My current plan is, leave it in the sun as much as possible (night time temps are still getting a little low for it, and we’re bouncing back and forth between 80 degree days and spring snow storms, so it’s going to be a part time inside plant until the weather gets back on it’s medication and levels out) make sure it’s fed and watered for a while, then repot into a bigger pot than the 3″ that it came with. But that’s pretty much where my plan ends. Is there anything that I can do to help it grow faster, and healthier?

    Sorry for the long comment, I just wanted to make sure that you have all the info!

    • adamaskwhy says:

      Just make sure you use a fertilizer. I don’t use liquid myself. Use Osmocote or Dynamite or Miracle Gro shake-n-feed. So every time you water it gets fertilizer. Water from the top, I don’t recommend plunging the whole thing in a tub of water. Water until it drains out of the bottom.
      The more light the better. Plants make their own food from sunlight. If they don’t have it they will use up any stored energy and wither and die.

      • FarmGirl says:

        Plenty of light was already on the plan, it’s outside in the sun now, actually, since it’s a gorgeous day. When and if the snow hits this week like they’re telling us it might, I have access to a grow-light setup that my mother uses to start from seed for her garden.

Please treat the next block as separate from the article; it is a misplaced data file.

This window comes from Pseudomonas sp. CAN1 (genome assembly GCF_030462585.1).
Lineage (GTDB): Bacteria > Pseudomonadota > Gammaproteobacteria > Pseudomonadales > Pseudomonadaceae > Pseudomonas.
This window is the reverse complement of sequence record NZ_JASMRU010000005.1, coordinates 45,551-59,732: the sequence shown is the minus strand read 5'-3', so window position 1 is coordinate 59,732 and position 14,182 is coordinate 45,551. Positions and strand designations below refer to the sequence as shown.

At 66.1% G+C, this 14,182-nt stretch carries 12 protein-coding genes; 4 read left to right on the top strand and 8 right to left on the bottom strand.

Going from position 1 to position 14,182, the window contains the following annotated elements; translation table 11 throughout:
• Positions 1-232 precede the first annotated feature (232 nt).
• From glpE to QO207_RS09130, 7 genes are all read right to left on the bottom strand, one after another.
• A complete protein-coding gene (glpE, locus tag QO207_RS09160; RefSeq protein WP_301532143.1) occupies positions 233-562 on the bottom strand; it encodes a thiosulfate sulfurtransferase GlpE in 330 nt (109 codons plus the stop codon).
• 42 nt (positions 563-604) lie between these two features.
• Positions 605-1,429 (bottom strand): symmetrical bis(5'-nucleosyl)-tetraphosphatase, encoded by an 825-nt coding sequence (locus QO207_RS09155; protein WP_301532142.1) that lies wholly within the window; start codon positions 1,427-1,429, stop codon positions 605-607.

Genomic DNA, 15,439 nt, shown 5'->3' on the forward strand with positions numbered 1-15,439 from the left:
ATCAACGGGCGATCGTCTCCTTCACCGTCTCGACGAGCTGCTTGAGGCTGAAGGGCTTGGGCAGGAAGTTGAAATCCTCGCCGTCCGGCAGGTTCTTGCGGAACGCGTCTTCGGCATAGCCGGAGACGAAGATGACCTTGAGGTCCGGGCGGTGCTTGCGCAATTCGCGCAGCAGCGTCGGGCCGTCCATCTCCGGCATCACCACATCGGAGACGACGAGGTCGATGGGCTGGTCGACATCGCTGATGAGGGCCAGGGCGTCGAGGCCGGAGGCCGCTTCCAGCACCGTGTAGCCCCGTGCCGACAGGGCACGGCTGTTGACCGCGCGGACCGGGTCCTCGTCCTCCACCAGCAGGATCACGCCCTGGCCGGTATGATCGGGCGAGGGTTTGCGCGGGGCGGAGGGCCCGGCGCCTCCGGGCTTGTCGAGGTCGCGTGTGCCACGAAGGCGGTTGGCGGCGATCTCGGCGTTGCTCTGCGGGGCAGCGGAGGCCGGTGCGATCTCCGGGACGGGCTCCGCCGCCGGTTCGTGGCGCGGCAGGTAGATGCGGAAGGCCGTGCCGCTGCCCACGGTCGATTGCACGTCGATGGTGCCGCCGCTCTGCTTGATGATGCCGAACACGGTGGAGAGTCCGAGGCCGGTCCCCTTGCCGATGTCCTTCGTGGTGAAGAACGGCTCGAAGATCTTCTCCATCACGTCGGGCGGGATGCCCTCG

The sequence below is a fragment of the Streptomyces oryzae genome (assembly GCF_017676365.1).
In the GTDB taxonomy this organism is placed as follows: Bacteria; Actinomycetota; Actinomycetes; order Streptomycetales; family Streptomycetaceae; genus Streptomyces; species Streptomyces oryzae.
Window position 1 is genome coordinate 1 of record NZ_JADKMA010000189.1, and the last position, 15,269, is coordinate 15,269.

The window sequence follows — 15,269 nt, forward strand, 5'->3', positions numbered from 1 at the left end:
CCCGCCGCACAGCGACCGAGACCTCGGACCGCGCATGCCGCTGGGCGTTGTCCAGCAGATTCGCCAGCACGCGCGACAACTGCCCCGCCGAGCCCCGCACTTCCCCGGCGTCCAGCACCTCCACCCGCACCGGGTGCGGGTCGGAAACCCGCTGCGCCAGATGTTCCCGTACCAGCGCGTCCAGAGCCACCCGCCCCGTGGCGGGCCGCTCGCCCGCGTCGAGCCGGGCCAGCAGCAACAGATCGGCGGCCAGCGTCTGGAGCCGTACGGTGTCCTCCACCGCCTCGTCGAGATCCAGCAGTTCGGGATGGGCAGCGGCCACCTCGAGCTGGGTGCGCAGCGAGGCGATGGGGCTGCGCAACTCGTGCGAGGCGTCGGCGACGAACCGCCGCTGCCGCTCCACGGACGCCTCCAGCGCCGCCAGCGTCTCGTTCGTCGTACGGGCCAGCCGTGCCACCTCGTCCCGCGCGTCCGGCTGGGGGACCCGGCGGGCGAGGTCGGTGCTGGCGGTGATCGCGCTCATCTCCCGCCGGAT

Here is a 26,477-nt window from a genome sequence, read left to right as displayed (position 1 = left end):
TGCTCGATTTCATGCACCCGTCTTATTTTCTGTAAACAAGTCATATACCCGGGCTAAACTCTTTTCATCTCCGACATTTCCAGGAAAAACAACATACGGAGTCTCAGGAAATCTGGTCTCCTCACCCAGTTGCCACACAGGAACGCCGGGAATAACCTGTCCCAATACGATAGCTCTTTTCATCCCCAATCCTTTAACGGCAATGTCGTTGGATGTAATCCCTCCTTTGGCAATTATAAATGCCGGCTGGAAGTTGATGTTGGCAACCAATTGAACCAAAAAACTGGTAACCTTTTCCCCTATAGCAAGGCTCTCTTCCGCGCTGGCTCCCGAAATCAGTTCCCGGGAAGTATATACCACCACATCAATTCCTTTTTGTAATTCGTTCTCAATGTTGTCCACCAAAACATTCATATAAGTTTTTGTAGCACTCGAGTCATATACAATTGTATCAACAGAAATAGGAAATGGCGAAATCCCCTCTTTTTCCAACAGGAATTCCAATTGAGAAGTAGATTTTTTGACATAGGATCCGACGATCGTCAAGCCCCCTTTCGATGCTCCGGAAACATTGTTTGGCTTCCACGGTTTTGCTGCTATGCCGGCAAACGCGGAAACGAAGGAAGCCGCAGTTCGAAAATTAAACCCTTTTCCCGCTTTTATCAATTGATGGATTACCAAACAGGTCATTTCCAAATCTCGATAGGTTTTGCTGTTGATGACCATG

Would you recommend putting it in a big pot with lots of room and just letting it be there for a while, or will I get the same results in a smaller pot with roughly the same kind of repotting and root pruning I would do if it were in a bonsai pot? Or does it really matter?

      • adamaskwhy says:

        To push growth it’s better to put it in a little bigger pot. If its in a 3 inch put it into a 6 inch.
        It won’t get bigger in a bonsai pot.
        When you are growing it out that’s how it’s done. A really big pot will stay too wet and not give the roots a reason to grow. If you want it to grow don’t trim the roots at all. And use the best draining mix you can. The roots will love it.
        Good luck. Stay warm

  7. FarmGirl says:

    That’s what I was looking for Adam, thank you! You are awesome for putting up with my questions and being kind enough to answer!

  8. Mark Burg says:

    I have a jade clump growing in a regular clay pot. I was told to progressively put it in shallower pot over 2 two to three year. Working my way down to a Bonsai pot. Is that correct? It is in a 10 inch pot now.

  9. granolagirlatheart says:

    The post that led me to your blog…. Thanks so much.